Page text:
Hashing, as used in this context, is the process of calculating a large number that represents every byte of a forensic image. There are many different hash types, and some of them have been theoretically compromised. To that end we would recommend that two hashes be made – MD5 and SHA256. To date, there has never been a reported case where both hashes were comprised at the same time. This step alone will certify that the image collected is an accurate copy.
Now that you have an authenticated image, it is time to extract the relevant data that you require. If you are only pursuing a case for e-discovery, then you will need to use your tool of choice for performing relevant searches for data that is responsive to your requests. Common tools would be Summation by AccessData, Concordance by Lexis Nexis, or Recommind by Axcelerate. There are many tools in this market, so if you need recommendations, let us know. You can also use a service provider to do the heavy lifting for you, if you prefer. In any case, you should have created a list of terms that each side agrees to, and then submit those terms to search the forensic images that you have.
We have been asked before “Can’t we just search a hard drive for documents without imaging it?” The short answer is no. The simple act of searching and opening documents to see if they are relevant may change the “modified” date and cause the evidence to be called into question.
Once the data has been selected, it is typically subject to review by opposing counsel. This is another area of concern. If you have done the collection for your client, extracted the information, and selectively gave the results to the other side, it may be questioned as to whether or not everything was made available. This is a great scenario to have a third party make the image, acquire the files, and submit everything to counsel for privilege. Once that process is completed, the third party can then forward the responsive information to opposing counsel.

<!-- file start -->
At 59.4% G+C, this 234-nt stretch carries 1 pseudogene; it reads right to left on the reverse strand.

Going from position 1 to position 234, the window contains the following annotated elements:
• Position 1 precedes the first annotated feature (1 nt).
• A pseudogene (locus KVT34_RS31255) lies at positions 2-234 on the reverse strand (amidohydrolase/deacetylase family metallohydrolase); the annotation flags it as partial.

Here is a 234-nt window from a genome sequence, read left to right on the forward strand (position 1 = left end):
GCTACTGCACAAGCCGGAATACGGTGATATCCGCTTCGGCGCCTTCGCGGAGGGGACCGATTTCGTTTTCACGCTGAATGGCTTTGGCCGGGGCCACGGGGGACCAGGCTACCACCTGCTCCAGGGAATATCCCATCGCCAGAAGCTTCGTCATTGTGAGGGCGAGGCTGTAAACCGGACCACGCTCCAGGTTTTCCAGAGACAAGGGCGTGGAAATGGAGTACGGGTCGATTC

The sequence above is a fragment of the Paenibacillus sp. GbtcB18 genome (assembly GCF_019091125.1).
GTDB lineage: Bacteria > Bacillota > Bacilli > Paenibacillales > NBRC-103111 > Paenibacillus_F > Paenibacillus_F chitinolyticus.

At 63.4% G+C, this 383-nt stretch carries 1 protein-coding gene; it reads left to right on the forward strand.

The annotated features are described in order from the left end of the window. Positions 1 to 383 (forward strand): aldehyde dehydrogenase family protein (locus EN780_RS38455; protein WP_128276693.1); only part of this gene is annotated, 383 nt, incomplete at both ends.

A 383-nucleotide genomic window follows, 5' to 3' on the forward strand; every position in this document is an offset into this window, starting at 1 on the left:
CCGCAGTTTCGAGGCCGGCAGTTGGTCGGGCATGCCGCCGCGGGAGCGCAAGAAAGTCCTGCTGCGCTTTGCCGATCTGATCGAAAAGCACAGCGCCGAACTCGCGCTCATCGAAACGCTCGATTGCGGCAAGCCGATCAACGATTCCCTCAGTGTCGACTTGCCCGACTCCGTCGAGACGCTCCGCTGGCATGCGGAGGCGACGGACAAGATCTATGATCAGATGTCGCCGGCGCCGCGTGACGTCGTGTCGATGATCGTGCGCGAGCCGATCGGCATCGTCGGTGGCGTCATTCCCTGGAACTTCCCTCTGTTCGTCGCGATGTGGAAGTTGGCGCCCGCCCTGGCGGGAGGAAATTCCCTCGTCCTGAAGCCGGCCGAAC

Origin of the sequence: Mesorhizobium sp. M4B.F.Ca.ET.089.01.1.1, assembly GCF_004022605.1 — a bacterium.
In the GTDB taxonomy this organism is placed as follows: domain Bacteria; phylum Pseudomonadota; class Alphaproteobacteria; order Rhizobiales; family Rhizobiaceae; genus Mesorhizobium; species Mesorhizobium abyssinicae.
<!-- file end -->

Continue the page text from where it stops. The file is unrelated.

If, however, you believe that it will be necessary to engage the services of a forensic examiner, there are other steps that they will take before releasing the data to counsel. They will search the imaged data for files that have been deleted, files that have dates that are unexpected, files that are encrypted, files that are password protected, and also search for evidence of anti-forensic software (which is used to obfuscate or completely destroy information on the drive that may be exculpatory or inculpatory). This type of examination will require that you work closely with the forensic examiner to make certain that privilege is protected, and that the desired data sought has been made available.
Whether you need to pursue the path of e-discovery or forensic discovery followed by e-discovery, we believe that it remains in the best interest of counsel to retain a certified forensic examiner as a qualified person for the purposes of acquisition, authentication, and examination. Just as there are armchair lawyers, there are also plenty of IT people who hold no certifications in their craft. Choose wisely. Randall William Zinn